Pop-up Case Studies

Digital Pop-Up

Digital pop-up was designed and deployed in collaboration with the City of Willoughby. The aim of the project was to obtain community feedback around Council services and the implementation of infrastructure that encouraged health lifestyles. 

 

Three variations of the interactive pop-up was designed, which was deployed over several days. This consisted of: (1) a tablet device with a customised yes/no voting web interface used in conjunction with an existing urban screen; (2) an unstaffed pop-up using a tablet device – with an adapted web interface that allowed participants to type text responses, the urban screen, market umbrella, synthetic turf and barstools; and (3) a staffed pop-up using the same tablet device with web interface, the urban screen, gazebo structure, synthetic grass, seating, plants, and ‘call to action’ signage, which was displayed on the urban screen and on physical posters at the pop-up.

 

Across three deployments over 300 people interacted with various pop-up installations. People provided their feedback around Council services and desired infrastructure to encourage healthy lifestyles. The results of the study informed the Councils future strategy for healthy lifestyles.

Tree's Pop-Up

The Tree’s pop-up was developed to obtain community feedback around the Ausgrid vegetation management program. Held across four diverse Sydney locations, the events were used to obtain community feedback around tree trimming and powerlines.Tree trimming and vegetation removal performed around powerlines and power poles can often be a contentious issue in local communities. 

 

Adopting a human-centred approach and employing design thinking methods, several design workshops were facilitated to test the proposed engagement activities with industry professionals and community members. This creative approach enabled participants to provide feedback around the design of the engagement activities and input into the wider engagement program. Three effective engagement activities were developed and placed within a pop-up and each location. This included:

 

A selfie voting app, where participants could answer yes/no questions by taking a selfie in front of a fabricated tree. The same yes/no questions printed as physical media in the form of a paper leaf, which were then placed on a second fabricated tree. A tree game, using augmented reality where users could see virtual powerlines and trees by looking through Google Cardboard augmented reality goggles and using customised tracking markers to move the virtual objects around the physical space.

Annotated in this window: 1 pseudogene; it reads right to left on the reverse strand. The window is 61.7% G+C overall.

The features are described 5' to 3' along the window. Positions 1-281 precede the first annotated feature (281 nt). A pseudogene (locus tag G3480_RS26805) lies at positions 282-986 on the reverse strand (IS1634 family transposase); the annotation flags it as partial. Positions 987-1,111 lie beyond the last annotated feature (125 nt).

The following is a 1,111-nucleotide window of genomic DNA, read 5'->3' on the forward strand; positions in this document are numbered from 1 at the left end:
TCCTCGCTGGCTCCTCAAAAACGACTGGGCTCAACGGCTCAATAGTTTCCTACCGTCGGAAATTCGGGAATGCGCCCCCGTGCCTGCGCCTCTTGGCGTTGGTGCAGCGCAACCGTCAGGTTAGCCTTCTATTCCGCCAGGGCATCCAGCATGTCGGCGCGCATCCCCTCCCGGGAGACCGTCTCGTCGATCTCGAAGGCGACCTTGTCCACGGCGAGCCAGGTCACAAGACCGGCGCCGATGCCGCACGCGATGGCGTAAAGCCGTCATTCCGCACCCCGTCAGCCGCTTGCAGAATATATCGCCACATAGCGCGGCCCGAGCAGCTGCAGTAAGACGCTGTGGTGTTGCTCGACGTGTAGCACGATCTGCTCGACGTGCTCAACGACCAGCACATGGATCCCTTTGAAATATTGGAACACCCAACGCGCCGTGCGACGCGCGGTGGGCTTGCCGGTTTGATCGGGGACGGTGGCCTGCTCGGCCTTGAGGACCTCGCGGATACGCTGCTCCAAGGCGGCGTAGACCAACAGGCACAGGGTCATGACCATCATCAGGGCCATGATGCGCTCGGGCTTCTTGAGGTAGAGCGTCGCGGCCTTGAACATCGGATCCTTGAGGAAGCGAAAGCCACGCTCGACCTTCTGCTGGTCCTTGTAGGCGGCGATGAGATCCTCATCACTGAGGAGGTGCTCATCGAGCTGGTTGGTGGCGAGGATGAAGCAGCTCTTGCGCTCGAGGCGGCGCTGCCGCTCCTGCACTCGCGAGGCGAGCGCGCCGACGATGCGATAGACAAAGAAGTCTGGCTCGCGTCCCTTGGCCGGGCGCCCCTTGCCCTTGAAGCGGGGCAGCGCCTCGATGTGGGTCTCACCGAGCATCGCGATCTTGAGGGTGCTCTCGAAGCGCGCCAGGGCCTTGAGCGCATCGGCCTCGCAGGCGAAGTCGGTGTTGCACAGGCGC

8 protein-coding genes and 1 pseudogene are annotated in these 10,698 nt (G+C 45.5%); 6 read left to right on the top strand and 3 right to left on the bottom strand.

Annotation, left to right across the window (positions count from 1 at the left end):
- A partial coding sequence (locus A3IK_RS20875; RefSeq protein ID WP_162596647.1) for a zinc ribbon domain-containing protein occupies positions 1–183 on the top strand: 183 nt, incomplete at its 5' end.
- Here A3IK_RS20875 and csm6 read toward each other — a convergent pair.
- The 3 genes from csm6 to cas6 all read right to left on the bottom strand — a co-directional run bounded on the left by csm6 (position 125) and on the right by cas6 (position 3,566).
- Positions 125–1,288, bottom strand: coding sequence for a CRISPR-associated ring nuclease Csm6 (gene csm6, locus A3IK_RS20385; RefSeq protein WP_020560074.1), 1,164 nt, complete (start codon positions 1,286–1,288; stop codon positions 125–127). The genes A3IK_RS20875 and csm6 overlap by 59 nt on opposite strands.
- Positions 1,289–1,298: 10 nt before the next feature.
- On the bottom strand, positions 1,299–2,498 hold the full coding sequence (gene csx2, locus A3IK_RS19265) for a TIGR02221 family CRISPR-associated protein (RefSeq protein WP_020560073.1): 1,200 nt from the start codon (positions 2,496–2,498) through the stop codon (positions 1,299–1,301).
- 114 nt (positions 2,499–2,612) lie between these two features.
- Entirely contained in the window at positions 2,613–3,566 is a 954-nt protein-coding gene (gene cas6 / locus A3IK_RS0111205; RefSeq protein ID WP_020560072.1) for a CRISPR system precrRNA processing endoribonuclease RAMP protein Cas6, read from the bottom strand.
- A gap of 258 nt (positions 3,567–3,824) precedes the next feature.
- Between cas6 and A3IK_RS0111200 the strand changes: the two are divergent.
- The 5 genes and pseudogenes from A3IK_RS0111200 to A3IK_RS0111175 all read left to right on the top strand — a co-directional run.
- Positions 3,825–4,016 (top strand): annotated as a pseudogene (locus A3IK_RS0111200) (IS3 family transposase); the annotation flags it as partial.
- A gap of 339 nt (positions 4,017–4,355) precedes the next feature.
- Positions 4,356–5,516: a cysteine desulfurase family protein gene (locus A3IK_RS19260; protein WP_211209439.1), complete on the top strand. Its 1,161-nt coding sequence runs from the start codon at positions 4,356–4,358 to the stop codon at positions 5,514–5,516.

Across four locations over 150 people interacted at the community engagement events. People provided their feedback around vegetation management, which was then presented back to Ausgrid as a detailed report. The insights and recommendations from the engagement program enabled Ausgrid to make the required changes to better manage tree trimming within local communities.

Pop-Spot

Pop-Spot was an architecturally designed pop-up installation within The University of Sydney. The objective of this study was to obtain feedback from staff and students around transport infrastructure on and around the university campus.

 

Adopting a human-centred approach and employing design thinking methods, several design workshops were conducted to test the proposed engagement activities with industry professionals and community members. This creative approach enabled participants to provide feedback around the design of the engagement program and the proposed features within the pop-up. The pop-up incorporated five thematically themed engagement activities consisting of digital, physical and mechanical media channels. 

 

The engagement activities included: (1) an analogue display with a large transparent screen; (2) a selfie voting app which allowed people to answer an engagement question by picking up a picture representing a mode of transport, and taking a selfie; (3) an interactive 40-inch multi-touch screen, which provided a visual representation of selfies taken on the selfie voting app; (4) chalk stencils, representing modes of transport, drawn on the ground adjacent to the booth, to display the cumulative results of responses submitted via the selfie voting app; (5) a static chalkboard where people were able to provide feedback through freehand drawing and writing. 

 

Across the two week deployment over 400 people interacted with the bespoke pop-up. People provided their feedback around transport options. The results of the study were disseminated in several academic publications and results were presented back to the university.